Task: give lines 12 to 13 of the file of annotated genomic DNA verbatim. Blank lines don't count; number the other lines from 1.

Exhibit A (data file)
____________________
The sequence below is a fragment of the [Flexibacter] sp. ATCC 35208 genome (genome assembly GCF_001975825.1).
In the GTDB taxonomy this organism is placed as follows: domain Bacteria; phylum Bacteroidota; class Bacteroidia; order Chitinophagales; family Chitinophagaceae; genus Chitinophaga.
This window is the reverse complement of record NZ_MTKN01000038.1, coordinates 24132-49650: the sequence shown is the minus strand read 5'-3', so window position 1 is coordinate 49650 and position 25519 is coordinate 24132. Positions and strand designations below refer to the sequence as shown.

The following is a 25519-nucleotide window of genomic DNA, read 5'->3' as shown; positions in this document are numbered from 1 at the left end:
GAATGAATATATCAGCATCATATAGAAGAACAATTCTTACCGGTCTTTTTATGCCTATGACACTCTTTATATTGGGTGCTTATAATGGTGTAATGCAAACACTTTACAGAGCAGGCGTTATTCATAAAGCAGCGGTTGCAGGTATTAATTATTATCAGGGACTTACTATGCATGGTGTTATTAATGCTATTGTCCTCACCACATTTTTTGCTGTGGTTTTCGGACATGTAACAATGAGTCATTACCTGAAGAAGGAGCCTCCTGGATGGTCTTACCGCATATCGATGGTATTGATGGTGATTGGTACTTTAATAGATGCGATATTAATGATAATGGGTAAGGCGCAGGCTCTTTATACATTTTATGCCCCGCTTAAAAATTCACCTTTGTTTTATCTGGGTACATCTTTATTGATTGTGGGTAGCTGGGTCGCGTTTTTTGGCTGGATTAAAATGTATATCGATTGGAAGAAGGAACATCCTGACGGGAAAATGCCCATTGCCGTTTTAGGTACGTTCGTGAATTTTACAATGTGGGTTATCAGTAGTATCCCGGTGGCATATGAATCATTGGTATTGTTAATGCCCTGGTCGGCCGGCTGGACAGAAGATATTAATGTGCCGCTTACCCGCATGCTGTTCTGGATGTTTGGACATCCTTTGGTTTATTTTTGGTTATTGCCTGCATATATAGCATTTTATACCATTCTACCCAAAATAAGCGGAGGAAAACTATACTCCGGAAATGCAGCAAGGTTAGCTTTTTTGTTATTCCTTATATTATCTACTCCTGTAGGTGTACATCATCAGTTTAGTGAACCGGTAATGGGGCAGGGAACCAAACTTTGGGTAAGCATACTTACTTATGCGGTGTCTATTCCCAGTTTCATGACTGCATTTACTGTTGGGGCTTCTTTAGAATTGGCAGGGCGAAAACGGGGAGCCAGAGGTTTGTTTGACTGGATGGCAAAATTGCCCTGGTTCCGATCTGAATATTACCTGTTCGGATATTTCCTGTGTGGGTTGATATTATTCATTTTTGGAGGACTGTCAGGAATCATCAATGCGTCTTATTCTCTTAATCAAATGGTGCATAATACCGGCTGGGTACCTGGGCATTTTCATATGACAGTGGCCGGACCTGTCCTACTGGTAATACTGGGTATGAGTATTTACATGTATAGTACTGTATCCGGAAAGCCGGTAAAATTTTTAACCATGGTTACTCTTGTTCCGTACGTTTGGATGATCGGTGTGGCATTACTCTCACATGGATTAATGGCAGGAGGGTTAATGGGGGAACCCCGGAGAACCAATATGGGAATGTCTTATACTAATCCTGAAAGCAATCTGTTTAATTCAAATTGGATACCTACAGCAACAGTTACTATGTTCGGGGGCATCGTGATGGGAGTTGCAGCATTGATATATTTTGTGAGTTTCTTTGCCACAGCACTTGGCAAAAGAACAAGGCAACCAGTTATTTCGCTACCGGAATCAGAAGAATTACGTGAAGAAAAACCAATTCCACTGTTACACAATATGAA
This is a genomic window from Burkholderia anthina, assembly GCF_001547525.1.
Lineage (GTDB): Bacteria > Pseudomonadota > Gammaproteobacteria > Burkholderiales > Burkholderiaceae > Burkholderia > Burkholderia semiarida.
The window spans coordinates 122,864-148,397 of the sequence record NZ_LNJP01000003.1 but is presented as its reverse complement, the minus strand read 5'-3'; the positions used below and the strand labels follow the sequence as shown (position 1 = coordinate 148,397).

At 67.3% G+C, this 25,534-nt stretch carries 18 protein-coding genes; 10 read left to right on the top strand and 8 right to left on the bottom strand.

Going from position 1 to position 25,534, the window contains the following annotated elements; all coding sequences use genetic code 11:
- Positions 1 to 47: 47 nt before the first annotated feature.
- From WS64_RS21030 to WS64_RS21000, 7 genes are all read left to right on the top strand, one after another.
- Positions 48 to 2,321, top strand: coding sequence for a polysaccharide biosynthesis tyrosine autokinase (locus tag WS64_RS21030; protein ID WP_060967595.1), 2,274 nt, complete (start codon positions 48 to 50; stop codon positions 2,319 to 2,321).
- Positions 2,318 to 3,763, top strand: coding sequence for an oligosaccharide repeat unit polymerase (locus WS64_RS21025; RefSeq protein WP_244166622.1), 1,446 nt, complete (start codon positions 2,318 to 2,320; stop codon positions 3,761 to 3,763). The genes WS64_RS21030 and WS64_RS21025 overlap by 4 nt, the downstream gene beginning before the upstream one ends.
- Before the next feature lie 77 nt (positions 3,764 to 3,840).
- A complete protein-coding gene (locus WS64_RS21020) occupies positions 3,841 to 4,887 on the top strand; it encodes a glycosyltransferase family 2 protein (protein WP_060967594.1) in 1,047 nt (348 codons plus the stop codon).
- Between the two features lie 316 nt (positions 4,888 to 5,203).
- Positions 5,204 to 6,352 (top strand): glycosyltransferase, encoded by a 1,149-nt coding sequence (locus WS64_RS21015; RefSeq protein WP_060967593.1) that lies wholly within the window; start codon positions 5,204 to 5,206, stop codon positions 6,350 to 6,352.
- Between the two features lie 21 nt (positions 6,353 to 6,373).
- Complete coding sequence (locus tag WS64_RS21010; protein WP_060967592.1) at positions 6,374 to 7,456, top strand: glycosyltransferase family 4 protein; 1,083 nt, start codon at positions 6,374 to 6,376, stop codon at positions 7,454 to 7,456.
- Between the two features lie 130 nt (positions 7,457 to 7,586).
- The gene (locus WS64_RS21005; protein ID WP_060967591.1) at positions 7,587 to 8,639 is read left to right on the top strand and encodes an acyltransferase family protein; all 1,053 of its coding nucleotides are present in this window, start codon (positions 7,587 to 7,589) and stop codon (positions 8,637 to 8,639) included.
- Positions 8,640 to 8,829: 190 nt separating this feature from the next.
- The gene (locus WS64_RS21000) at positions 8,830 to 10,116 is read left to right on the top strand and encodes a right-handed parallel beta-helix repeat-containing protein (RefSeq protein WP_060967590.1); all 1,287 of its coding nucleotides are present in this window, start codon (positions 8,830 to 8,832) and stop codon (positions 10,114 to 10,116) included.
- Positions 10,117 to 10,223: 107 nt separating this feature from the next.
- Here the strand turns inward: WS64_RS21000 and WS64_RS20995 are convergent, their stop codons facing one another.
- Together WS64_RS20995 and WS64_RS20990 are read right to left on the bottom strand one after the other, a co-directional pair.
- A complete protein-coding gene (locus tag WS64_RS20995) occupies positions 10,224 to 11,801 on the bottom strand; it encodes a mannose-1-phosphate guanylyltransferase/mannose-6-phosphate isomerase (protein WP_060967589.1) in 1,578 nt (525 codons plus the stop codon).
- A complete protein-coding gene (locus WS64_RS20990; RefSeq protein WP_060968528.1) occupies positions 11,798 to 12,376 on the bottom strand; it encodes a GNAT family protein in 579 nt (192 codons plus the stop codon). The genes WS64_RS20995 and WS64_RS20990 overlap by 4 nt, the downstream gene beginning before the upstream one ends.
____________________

- From WS64_RS21030 to WS64_RS21000, 7 genes are all read left to right on the top strand, one after another.
- Positions 48 to 2,321, top strand: coding sequence for a polysaccharide biosynthesis tyrosine autokinase (locus tag WS64_RS21030; protein ID WP_060967595.1), 2,274 nt, complete (start codon positions 48 to 50; stop codon positions 2,319 to 2,321).